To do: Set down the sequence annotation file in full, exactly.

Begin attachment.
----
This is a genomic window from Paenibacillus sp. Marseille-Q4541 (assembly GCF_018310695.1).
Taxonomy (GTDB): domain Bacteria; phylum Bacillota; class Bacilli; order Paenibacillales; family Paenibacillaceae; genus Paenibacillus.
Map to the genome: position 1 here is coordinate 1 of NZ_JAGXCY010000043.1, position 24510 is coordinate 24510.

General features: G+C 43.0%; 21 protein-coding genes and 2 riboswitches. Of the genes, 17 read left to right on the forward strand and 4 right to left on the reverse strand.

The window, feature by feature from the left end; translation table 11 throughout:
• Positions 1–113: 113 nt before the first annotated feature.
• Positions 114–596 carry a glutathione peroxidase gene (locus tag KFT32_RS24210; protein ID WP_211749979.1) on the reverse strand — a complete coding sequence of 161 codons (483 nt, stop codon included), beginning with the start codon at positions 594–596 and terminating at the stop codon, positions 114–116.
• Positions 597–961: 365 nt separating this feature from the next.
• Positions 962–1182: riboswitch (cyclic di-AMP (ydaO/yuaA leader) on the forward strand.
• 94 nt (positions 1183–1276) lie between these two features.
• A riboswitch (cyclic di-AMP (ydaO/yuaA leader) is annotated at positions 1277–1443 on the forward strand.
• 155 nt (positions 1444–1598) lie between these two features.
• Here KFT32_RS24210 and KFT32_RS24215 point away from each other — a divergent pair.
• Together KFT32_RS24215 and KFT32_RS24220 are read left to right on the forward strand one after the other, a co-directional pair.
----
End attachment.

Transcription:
This is a genomic window from Paenibacillus sp. Marseille-Q4541 (assembly GCF_018310695.1).
Taxonomy (GTDB): domain Bacteria; phylum Bacillota; class Bacilli; order Paenibacillales; family Paenibacillaceae; genus Paenibacillus.
Map to the genome: position 1 here is coordinate 1 of NZ_JAGXCY010000043.1, position 24510 is coordinate 24510.

General features: G+C 43.0%; 21 protein-coding genes and 2 riboswitches. Of the genes, 17 read left to right on the forward strand and 4 right to left on the reverse strand.

The window, feature by feature from the left end; translation table 11 throughout:
• Positions 1–113: 113 nt before the first annotated feature.
• Positions 114–596 carry a glutathione peroxidase gene (locus tag KFT32_RS24210; protein ID WP_211749979.1) on the reverse strand — a complete coding sequence of 161 codons (483 nt, stop codon included), beginning with the start codon at positions 594–596 and terminating at the stop codon, positions 114–116.
• Positions 597–961: 365 nt separating this feature from the next.
• Positions 962–1182: riboswitch (cyclic di-AMP (ydaO/yuaA leader) on the forward strand.
• 94 nt (positions 1183–1276) lie between these two features.
• A riboswitch (cyclic di-AMP (ydaO/yuaA leader) is annotated at positions 1277–1443 on the forward strand.
• 155 nt (positions 1444–1598) lie between these two features.
• Here KFT32_RS24210 and KFT32_RS24215 point away from each other — a divergent pair.
• Together KFT32_RS24215 and KFT32_RS24220 are read left to right on the forward strand one after the other, a co-directional pair.